Iran and Saudi Arabia have supported competing factions in Iraq, Syria, Lebanon and elsewhere along the Sunni-Shi’ite divide, exacerbating sectarian differences in those fractured states.
Iran wields considerable influence over Iraq’s Shi’ite-led government, backing its political commitment with economic investment and sponsoring, arming and guiding various Shi’ite militia groups. These include the mostly Shi’ite Popular Mobilization Force (PMF), a loose coalition of militias organized in the fight against IS and now being slowly integrated with regular Iraqi forces.
In Syria, Iran has been determined to ensure the survival of President Bashar al-Assad’s rule. Syria, then ruled by Assad’s father, was the only Arab country to support Iran in the 1980-88 war with Iraq, and greatly facilitated the rise of Hezbollah, an Iranian-sponsored Lebanese Shi’ite political-military group.
The military involvement of Russia, Iran, Hezbollah and other Shi’ite militias turned the tide in Syria’s civil war in Assad’s favor at the expense of rebel militias, some of which were supported by Saudi Arabia, the United States and other countries such as Turkey, Jordan, the United Arab Emirates and Qatar.
In Lebanon, Hezbollah has become the most powerful political and military movement with effective veto power over the government. It has allied with other political forces, including Christian factions, leaving its main Sunni-led, Saudi-backed opponents isolated and impotent.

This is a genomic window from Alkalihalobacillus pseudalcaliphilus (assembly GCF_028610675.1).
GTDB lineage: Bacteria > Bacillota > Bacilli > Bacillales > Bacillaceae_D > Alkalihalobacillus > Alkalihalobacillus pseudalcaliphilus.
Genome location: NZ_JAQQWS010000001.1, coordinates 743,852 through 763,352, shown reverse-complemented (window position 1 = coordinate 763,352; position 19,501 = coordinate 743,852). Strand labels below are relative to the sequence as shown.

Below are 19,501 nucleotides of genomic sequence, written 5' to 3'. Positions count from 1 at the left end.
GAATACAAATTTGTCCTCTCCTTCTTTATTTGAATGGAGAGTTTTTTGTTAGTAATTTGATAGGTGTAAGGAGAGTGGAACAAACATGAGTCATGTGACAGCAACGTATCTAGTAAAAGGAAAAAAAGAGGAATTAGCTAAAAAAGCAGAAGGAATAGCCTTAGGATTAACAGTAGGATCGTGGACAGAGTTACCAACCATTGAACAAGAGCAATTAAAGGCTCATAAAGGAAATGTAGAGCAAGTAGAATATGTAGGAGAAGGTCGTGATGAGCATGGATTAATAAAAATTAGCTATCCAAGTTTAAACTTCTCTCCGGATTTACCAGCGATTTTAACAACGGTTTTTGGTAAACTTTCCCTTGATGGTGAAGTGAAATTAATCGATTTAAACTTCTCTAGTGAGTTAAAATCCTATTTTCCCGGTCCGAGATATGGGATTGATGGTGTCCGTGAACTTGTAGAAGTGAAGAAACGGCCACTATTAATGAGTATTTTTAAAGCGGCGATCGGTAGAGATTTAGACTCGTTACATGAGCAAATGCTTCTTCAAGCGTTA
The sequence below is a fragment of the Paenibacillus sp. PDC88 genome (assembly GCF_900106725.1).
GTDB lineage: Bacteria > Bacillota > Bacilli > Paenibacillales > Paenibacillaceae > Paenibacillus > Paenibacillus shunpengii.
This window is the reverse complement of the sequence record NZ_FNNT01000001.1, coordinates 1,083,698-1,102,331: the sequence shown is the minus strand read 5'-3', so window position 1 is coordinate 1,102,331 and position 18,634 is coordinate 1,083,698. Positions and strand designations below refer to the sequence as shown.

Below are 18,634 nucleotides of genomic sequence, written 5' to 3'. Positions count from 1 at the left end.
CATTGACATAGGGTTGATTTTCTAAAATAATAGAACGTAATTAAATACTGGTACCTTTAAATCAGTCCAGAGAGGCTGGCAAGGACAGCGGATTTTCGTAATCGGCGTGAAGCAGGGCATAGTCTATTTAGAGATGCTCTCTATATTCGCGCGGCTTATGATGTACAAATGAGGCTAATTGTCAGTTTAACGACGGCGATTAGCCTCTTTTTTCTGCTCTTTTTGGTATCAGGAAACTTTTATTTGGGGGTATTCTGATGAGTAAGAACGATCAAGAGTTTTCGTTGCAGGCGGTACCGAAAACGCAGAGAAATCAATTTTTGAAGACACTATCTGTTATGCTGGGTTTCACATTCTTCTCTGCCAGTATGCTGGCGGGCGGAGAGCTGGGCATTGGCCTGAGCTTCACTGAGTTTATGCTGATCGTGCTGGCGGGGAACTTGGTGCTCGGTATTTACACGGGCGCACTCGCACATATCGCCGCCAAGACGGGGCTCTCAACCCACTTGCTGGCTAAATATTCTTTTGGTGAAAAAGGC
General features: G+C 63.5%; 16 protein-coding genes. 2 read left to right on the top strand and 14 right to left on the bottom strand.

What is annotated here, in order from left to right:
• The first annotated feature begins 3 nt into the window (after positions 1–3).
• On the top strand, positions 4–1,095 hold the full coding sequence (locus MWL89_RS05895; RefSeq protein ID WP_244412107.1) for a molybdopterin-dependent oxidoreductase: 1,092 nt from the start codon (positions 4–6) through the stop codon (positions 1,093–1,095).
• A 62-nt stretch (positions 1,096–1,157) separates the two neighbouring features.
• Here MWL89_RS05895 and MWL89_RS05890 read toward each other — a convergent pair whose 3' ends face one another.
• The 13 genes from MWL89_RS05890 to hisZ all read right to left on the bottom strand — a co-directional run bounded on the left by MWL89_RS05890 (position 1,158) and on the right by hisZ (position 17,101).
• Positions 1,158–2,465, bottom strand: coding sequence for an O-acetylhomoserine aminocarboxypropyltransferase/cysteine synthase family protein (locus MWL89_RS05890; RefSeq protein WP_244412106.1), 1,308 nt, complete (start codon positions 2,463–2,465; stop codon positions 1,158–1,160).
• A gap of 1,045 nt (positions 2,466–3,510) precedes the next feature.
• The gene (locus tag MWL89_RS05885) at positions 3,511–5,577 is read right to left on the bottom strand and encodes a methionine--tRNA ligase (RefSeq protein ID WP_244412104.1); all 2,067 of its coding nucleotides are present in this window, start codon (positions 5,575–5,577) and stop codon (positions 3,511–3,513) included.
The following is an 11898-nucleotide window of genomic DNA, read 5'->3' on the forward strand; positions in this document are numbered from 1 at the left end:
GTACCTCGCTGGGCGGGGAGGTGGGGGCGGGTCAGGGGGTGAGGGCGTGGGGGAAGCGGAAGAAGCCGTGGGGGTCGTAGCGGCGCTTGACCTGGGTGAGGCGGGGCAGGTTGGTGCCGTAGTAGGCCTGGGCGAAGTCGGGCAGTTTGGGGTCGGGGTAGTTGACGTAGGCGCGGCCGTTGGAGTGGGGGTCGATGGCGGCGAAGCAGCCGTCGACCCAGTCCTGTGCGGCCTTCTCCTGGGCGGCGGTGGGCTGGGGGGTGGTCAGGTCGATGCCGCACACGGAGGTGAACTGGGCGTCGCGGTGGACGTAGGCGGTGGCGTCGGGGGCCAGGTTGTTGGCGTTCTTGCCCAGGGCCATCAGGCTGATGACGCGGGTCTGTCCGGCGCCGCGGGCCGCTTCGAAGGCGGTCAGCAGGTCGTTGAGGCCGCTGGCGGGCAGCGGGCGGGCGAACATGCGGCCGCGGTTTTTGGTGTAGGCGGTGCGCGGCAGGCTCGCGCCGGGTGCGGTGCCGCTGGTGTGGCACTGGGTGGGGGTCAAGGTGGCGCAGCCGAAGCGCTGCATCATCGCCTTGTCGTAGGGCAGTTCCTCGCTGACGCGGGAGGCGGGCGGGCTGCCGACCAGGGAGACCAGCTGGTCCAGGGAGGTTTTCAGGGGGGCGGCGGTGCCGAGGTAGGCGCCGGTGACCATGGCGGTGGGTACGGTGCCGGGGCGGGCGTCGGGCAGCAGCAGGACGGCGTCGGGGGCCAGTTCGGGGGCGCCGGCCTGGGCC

Fully aligned with Iran, Hezbollah has thrown its military weight behind Assad in Syria, spearheading the fight against rebels alongside other Iranian-backed Shi’ite militia fighters from Iraq, Afghanistan and Pakistan.
Iran, in turn, remains Hezbollah’s main arms supplier and financier, while entrenching support among Lebanon’s Shi’ite community by funding humanitarian and reconstruction programs.
Antipathy trumps realpolitik?
Prospects for international mediation to reduce persistent Saudi-Iranian tension appear dim for the moment, given U.S.-Russian antagonism and the Trump administration’s visceral hostility to Iran.
Iran and the United States have been implacable foes since the 1979 Islamic revolution, in stark contrast to the U.S. alliance with Saudi Arabia, which has survived even shocks such as the Sept 11, 2001 attacks on America in which 15 of the 19 suicide plane hijackers were Saudi citizens.
Despite the rhetoric of hardliners in Tehran and Washington, the two countries do have some shared interests, most obviously in defeating IS, which nurtures a violent ideological hatred of Shi’ites and the West.
Iran and the United States also found common ground in clinching the agreement with major powers under which Iran has scaled back its nuclear program in return for sanctions relief and the return of frozen assets.
Trump has severely criticized the deal, the signature foreign policy achievement of his predecessor Barack Obama, even though it reduced the prospects of a nuclear arms race in the Middle East or of a full-scale war with Iran involving Israel and the United States.
For now, however, the United States seems reluctant to take on a more muscular role in the Middle East, where it has often come to grief in the past, leaving Iran a freer hand to reshape the region — to the chagrin of Saudi Arabia.
(Editing by Alistair Lyon)
Chermaine Tay is currently completing a dual master’s at Sciences Po in Paris and the London School of Economics. Previously she worked as a security specialist with International SOS and Control Risks.